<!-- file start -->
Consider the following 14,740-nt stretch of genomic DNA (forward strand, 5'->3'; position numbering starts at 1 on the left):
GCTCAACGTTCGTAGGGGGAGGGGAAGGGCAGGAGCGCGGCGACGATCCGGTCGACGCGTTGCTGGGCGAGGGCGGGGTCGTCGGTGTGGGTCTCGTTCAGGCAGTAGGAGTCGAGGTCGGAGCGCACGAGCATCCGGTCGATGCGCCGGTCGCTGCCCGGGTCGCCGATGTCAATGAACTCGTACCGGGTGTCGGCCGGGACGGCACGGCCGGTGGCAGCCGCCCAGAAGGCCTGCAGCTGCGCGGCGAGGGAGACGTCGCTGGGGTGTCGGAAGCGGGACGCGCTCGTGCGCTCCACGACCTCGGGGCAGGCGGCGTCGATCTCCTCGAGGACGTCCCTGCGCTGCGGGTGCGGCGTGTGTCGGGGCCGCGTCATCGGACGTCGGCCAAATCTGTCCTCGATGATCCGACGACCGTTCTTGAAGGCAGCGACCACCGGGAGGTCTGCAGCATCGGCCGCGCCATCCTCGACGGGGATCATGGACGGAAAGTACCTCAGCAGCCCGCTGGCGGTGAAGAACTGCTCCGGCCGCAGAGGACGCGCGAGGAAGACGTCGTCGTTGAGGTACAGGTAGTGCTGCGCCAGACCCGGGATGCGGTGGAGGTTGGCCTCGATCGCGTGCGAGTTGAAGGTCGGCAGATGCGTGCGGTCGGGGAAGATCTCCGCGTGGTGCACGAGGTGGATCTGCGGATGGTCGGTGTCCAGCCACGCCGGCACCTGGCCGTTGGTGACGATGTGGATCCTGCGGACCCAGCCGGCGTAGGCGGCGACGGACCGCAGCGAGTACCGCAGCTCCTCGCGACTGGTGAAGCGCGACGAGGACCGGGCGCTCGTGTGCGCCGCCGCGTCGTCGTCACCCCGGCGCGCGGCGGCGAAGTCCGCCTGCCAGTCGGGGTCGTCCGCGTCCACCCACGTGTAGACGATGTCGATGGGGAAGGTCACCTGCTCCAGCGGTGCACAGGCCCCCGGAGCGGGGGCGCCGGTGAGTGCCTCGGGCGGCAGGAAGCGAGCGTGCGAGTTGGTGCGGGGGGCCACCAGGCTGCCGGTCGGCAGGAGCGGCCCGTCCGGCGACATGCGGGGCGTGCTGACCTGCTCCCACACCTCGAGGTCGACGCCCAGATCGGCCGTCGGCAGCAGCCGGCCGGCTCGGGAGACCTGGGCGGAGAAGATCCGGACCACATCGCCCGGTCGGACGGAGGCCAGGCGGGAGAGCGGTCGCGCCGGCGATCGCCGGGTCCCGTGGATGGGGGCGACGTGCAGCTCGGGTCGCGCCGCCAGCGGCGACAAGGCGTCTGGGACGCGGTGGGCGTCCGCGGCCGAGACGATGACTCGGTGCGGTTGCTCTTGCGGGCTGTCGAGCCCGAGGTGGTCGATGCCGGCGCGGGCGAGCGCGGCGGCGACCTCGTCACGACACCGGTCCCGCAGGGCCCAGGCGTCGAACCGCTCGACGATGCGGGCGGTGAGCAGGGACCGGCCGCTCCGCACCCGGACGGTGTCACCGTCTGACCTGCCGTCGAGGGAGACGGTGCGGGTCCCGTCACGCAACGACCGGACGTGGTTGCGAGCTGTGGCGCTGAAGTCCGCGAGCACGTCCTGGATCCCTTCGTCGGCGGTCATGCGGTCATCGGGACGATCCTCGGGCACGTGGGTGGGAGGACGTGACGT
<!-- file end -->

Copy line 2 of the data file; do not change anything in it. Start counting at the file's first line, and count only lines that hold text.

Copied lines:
GCTCAACGTTCGTAGGGGGAGGGGAAGGGCAGGAGCGCGGCGACGATCCGGTCGACGCGTTGCTGGGCGAGGGCGGGGTCGTCGGTGTGGGTCTCGTTCAGGCAGTAGGAGTCGAGGTCGGAGCGCACGAGCATCCGGTCGATGCGCCGGTCGCTGCCCGGGTCGCCGATGTCAATGAACTCGTACCGGGTGTCGGCCGGGACGGCACGGCCGGTGGCAGCCGCCCAGAAGGCCTGCAGCTGCGCGGCGAGGGAGACGTCGCTGGGGTGTCGGAAGCGGGACGCGCTCGTGCGCTCCACGACCTCGGGGCAGGCGGCGTCGATCTCCTCGAGGACGTCCCTGCGCTGCGGGTGCGGCGTGTGTCGGGGCCGCGTCATCGGACGTCGGCCAAATCTGTCCTCGATGATCCGACGACCGTTCTTGAAGGCAGCGACCACCGGGAGGTCTGCAGCATCGGCCGCGCCATCCTCGACGGGGATCATGGACGGAAAGTACCTCAGCAGCCCGCTGGCGGTGAAGAACTGCTCCGGCCGCAGAGGACGCGCGAGGAAGACGTCGTCGTTGAGGTACAGGTAGTGCTGCGCCAGACCCGGGATGCGGTGGAGGTTGGCCTCGATCGCGTGCGAGTTGAAGGTCGGCAGATGCGTGCGGTCGGGGAAGATCTCCGCGTGGTGCACGAGGTGGATCTGCGGATGGTCGGTGTCCAGCCACGCCGGCACCTGGCCGTTGGTGACGATGTGGATCCTGCGGACCCAGCCGGCGTAGGCGGCGACGGACCGCAGCGAGTACCGCAGCTCCTCGCGACTGGTGAAGCGCGACGAGGACCGGGCGCTCGTGTGCGCCGCCGCGTCGTCGTCACCCCGGCGCGCGGCGGCGAAGTCCGCCTGCCAGTCGGGGTCGTCCGCGTCCACCCACGTGTAGACGATGTCGATGGGGAAGGTCACCTGCTCCAGCGGTGCACAGGCCCCCGGAGCGGGGGCGCCGGTGAGTGCCTCGGGCGGCAGGAAGCGAGCGTGCGAGTTGGTGCGGGGGGCCACCAGGCTGCCGGTCGGCAGGAGCGGCCCGTCCGGCGACATGCGGGGCGTGCTGACCTGCTCCCACACCTCGAGGTCGACGCCCAGATCGGCCGTCGGCAGCAGCCGGCCGGCTCGGGAGACCTGGGCGGAGAAGATCCGGACCACATCGCCCGGTCGGACGGAGGCCAGGCGGGAGAGCGGTCGCGCCGGCGATCGCCGGGTCCCGTGGATGGGGGCGACGTGCAGCTCGGGTCGCGCCGCCAGCGGCGACAAGGCGTCTGGGACGCGGTGGGCGTCCGCGGCCGAGACGATGACTCGGTGCGGTTGCTCTTGCGGGCTGTCGAGCCCGAGGTGGTCGATGCCGGCGCGGGCGAGCGCGGCGGCGACCTCGTCACGACACCGGTCCCGCAGGGCCCAGGCGTCGAACCGCTCGACGATGCGGGCGGTGAGCAGGGACCGGCCGCTCCGCACCCGGACGGTGTCACCGTCTGACCTGCCGTCGAGGGAGACGGTGCGGGTCCCGTCACGCAACGACCGGACGTGGTTGCGAGCTGTGGCGCTGAAGTCCGCGAGCACGTCCTGGATCCCTTCGTCGGCGGTCATGCGGTCATCGGGACGATCCTCGGGCACGTGGGTGGGAGGACGTGACGT